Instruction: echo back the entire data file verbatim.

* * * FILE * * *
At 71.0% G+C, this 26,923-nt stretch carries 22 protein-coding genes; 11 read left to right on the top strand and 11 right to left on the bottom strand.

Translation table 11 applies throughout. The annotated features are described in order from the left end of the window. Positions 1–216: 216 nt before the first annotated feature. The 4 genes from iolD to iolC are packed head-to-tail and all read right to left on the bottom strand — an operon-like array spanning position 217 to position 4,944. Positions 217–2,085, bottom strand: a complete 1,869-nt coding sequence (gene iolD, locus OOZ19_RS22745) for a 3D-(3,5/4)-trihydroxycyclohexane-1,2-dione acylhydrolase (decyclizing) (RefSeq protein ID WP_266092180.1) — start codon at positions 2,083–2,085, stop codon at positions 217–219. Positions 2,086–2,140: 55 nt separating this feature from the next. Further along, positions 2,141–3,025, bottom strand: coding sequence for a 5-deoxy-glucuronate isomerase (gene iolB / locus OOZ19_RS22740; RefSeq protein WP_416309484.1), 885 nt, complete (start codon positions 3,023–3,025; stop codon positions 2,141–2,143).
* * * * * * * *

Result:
At 71.0% G+C, this 26,923-nt stretch carries 22 protein-coding genes; 11 read left to right on the top strand and 11 right to left on the bottom strand.

Translation table 11 applies throughout. The annotated features are described in order from the left end of the window. Positions 1–216: 216 nt before the first annotated feature. The 4 genes from iolD to iolC are packed head-to-tail and all read right to left on the bottom strand — an operon-like array spanning position 217 to position 4,944. Positions 217–2,085, bottom strand: a complete 1,869-nt coding sequence (gene iolD, locus OOZ19_RS22745) for a 3D-(3,5/4)-trihydroxycyclohexane-1,2-dione acylhydrolase (decyclizing) (RefSeq protein ID WP_266092180.1) — start codon at positions 2,083–2,085, stop codon at positions 217–219. Positions 2,086–2,140: 55 nt separating this feature from the next. Further along, positions 2,141–3,025, bottom strand: coding sequence for a 5-deoxy-glucuronate isomerase (gene iolB / locus OOZ19_RS22740; RefSeq protein WP_416309484.1), 885 nt, complete (start codon positions 3,023–3,025; stop codon positions 2,141–2,143).